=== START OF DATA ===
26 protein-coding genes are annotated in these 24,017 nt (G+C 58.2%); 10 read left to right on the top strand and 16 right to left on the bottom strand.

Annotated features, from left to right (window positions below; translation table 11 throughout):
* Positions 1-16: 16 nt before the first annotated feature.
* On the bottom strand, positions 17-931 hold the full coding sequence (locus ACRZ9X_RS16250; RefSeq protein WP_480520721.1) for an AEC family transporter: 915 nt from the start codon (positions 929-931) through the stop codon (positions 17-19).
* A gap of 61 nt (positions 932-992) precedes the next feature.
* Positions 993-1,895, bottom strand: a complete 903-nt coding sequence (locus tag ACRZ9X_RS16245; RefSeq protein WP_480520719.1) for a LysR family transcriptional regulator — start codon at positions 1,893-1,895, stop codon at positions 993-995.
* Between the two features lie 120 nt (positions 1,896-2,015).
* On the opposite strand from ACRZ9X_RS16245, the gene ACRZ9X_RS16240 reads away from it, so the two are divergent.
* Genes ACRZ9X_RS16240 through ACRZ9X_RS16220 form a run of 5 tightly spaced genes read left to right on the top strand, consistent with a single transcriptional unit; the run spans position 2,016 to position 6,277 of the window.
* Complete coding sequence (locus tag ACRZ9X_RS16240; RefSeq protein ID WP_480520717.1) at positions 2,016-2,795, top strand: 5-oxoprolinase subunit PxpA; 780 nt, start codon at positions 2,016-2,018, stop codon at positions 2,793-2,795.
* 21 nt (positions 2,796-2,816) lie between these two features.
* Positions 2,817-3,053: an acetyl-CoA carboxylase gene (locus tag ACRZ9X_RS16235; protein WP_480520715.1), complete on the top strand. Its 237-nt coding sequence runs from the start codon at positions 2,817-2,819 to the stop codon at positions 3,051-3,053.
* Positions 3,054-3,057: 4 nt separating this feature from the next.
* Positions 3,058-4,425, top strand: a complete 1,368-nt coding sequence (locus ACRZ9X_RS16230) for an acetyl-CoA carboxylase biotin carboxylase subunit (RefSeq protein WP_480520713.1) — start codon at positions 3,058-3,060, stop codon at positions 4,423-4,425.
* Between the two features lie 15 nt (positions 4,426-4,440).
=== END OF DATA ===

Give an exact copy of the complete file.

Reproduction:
26 protein-coding genes are annotated in these 24,017 nt (G+C 58.2%); 10 read left to right on the top strand and 16 right to left on the bottom strand.

Annotated features, from left to right (window positions below; translation table 11 throughout):
* Positions 1-16: 16 nt before the first annotated feature.
* On the bottom strand, positions 17-931 hold the full coding sequence (locus ACRZ9X_RS16250; RefSeq protein WP_480520721.1) for an AEC family transporter: 915 nt from the start codon (positions 929-931) through the stop codon (positions 17-19).
* A gap of 61 nt (positions 932-992) precedes the next feature.
* Positions 993-1,895, bottom strand: a complete 903-nt coding sequence (locus tag ACRZ9X_RS16245; RefSeq protein WP_480520719.1) for a LysR family transcriptional regulator — start codon at positions 1,893-1,895, stop codon at positions 993-995.
* Between the two features lie 120 nt (positions 1,896-2,015).
* On the opposite strand from ACRZ9X_RS16245, the gene ACRZ9X_RS16240 reads away from it, so the two are divergent.
* Genes ACRZ9X_RS16240 through ACRZ9X_RS16220 form a run of 5 tightly spaced genes read left to right on the top strand, consistent with a single transcriptional unit; the run spans position 2,016 to position 6,277 of the window.
* Complete coding sequence (locus tag ACRZ9X_RS16240; RefSeq protein ID WP_480520717.1) at positions 2,016-2,795, top strand: 5-oxoprolinase subunit PxpA; 780 nt, start codon at positions 2,016-2,018, stop codon at positions 2,793-2,795.
* 21 nt (positions 2,796-2,816) lie between these two features.
* Positions 2,817-3,053: an acetyl-CoA carboxylase gene (locus tag ACRZ9X_RS16235; protein WP_480520715.1), complete on the top strand. Its 237-nt coding sequence runs from the start codon at positions 2,817-2,819 to the stop codon at positions 3,051-3,053.
* Positions 3,054-3,057: 4 nt separating this feature from the next.
* Positions 3,058-4,425, top strand: a complete 1,368-nt coding sequence (locus ACRZ9X_RS16230) for an acetyl-CoA carboxylase biotin carboxylase subunit (RefSeq protein WP_480520713.1) — start codon at positions 3,058-3,060, stop codon at positions 4,423-4,425.
* Between the two features lie 15 nt (positions 4,426-4,440).